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macker490
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macker490,
User Rank: Ninja
12/21/2015 | 7:21:32 AM
Re: survey is suspicious
journalists are trained to "guide" their "subjects",-- and their "news" reports are often just efforts to make people believe they need to recognize the latest trend and "get with it" or get left behind in the dust bin


remember always: all change is not progress.   there can be -- and often is -- a change for the worse.

 

"biometric id" is a horrible idea: (1) once your ID is compromised -- you cannot change it, and (2) it destroys your anonymity -- which is needed in many cases

there are of course those who want to wipe anonymity out of existance . it seems possible those are those actually pushing this biometric crap.

the right answer is simply implementing proper password administration procedures .

 
DarwinC123
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DarwinC123,
User Rank: Strategist
12/17/2015 | 5:20:11 PM
survey is suspicious
The linked survey article did not give reference on why "91% of cybersecurity professionals agree that the traditional password will not exist in ten years.".  

Perhaps, we can expect that majority of the computers to have embedded finger print or facial recognition within 10 years, but, 91% of cybersecurity professionals are not an idiot.  We will have a family member or have a coworker that will need a password for authentication.

 
JimP330
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JimP330,
User Rank: Apprentice
12/16/2015 | 10:10:35 PM
Passwords should not disappear.
However nicely designed and implemented, physical tokens, cards and phones are easily left behind, lost, stolen and abused. Then the remembered password would be the last resort.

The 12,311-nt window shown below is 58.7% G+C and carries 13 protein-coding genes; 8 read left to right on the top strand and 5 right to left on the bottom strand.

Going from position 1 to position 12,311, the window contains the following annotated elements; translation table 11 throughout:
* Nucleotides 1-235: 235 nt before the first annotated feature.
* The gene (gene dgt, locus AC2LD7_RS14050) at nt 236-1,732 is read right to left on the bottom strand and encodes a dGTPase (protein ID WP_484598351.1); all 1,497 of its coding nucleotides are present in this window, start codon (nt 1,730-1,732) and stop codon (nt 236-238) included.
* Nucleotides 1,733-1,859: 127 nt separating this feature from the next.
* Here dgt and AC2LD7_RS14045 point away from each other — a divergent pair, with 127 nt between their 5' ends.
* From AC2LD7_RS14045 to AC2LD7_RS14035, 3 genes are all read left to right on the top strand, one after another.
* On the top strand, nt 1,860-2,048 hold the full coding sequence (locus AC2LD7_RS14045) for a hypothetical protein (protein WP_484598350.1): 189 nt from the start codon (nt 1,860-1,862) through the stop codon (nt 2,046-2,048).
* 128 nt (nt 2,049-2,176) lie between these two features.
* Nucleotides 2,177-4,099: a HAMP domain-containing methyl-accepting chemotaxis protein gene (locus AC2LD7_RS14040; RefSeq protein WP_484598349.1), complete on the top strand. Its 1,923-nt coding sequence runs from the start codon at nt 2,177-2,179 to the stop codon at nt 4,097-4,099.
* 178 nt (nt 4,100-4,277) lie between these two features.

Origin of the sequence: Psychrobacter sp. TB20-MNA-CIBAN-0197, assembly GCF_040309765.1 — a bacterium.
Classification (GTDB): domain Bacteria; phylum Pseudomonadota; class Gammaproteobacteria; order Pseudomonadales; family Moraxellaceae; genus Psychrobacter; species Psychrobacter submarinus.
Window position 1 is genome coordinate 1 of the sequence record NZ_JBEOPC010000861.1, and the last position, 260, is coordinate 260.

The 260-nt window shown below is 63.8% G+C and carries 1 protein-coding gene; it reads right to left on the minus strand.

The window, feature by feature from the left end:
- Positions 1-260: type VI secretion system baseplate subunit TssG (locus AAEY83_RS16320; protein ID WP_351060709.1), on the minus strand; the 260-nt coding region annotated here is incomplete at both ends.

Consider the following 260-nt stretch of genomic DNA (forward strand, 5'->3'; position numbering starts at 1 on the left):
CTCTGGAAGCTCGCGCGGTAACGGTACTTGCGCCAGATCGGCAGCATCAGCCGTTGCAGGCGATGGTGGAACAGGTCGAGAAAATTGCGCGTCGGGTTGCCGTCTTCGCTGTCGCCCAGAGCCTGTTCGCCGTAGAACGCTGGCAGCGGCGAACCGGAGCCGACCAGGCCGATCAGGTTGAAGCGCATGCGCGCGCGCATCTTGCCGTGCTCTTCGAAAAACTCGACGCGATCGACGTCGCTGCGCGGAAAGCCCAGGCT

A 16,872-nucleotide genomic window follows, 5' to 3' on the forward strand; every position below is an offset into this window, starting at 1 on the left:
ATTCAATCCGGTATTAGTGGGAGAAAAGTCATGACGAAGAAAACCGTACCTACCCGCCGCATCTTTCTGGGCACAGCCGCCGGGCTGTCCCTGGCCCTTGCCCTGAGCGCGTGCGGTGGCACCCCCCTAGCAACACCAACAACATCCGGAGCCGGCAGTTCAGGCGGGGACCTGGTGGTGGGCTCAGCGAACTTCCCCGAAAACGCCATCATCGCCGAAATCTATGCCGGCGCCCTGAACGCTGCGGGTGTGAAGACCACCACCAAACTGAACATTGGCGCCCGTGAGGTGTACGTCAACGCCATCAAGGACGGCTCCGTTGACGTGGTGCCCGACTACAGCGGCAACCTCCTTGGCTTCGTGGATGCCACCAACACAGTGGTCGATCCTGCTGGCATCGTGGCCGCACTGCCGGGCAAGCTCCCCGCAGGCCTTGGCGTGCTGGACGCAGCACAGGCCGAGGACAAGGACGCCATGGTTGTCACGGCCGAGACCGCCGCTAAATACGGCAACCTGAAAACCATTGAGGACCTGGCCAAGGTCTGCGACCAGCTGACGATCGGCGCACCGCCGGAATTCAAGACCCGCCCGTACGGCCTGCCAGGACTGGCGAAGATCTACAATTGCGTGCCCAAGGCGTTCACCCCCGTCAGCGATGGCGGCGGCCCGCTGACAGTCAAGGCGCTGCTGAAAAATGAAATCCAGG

And, in a world where we live without remembered passwords, say, where our identity is established without our volitional participation, we would be able to have a safe sleep only when we are alone in a firmly locked room. It would be a Utopia for criminals but a Dystopia for most of us. 

Incidentally, biometrics are dependent on passwords in the cyber space.  So are multi-factor authentications and ID federations like password-managers and single-sign-on services.  Passwords will stay with us for long.

It is too obvious, anyway, that the conventional alphanumeric password alone can no longer suffice and we urgently need a successor to it, which should be found from among the broader family of the passwords (= what we know and nobody else knows).
mytrainstatus
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mytrainstatus,
User Rank: Apprentice
12/16/2015 | 3:09:43 AM
Website Passwords
Its not that easy to get rid of the existing password system especially on websites. Many small business people can't implement fingerpirnt, facial regonisiton techinques as it costs good amount of money. Definately the password system is going to be there for a long time.